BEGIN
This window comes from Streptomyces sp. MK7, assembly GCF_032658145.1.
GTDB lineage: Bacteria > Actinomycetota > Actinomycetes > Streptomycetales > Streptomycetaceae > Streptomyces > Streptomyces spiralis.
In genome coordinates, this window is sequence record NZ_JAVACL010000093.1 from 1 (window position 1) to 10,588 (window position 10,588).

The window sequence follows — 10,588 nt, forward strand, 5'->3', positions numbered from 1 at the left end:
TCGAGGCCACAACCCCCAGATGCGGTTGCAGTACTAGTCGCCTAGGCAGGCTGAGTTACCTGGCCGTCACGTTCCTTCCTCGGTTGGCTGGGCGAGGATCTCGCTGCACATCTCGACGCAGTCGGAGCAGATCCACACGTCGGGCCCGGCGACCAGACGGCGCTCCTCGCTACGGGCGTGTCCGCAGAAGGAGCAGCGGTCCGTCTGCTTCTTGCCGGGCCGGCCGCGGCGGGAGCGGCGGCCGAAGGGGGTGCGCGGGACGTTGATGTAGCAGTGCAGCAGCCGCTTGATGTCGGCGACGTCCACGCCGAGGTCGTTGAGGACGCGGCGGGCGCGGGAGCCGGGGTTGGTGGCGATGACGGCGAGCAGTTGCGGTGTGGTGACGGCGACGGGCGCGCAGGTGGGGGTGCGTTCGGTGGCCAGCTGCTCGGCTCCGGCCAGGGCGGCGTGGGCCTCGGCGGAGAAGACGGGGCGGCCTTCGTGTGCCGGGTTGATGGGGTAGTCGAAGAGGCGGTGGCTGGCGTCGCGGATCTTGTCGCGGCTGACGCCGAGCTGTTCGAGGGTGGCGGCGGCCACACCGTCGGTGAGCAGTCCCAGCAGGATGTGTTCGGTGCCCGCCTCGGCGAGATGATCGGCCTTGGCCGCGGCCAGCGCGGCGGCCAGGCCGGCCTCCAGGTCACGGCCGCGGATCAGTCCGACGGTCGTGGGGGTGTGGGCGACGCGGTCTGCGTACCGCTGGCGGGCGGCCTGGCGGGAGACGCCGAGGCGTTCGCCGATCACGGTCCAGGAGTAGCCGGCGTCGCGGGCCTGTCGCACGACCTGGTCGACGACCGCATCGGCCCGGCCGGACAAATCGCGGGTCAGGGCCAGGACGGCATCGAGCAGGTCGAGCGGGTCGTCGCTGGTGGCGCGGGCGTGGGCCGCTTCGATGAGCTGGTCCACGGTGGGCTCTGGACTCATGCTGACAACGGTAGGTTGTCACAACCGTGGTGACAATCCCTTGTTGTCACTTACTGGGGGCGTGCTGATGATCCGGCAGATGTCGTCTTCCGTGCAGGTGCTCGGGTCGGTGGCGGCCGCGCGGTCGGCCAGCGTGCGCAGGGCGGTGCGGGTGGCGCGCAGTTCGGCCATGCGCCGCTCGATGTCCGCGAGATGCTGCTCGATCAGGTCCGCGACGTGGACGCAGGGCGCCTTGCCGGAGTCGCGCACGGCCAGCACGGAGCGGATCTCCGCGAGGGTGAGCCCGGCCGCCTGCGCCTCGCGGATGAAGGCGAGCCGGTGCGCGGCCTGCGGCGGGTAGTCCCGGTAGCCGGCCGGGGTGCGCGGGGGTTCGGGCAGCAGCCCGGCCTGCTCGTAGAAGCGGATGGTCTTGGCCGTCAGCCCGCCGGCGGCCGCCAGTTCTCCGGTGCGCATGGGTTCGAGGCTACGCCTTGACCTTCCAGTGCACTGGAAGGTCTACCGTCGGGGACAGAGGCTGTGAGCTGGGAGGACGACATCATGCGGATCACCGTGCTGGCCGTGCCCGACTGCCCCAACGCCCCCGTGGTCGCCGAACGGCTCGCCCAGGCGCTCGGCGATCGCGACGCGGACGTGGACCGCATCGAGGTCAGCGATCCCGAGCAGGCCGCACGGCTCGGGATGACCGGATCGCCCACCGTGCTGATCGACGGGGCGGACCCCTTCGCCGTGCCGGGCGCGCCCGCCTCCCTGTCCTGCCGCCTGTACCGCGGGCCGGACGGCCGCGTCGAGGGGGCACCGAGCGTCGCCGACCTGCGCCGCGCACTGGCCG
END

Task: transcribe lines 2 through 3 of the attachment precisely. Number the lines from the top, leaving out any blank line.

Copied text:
GTDB lineage: Bacteria > Actinomycetota > Actinomycetes > Streptomycetales > Streptomycetaceae > Streptomyces > Streptomyces spiralis.
In genome coordinates, this window is sequence record NZ_JAVACL010000093.1 from 1 (window position 1) to 10,588 (window position 10,588).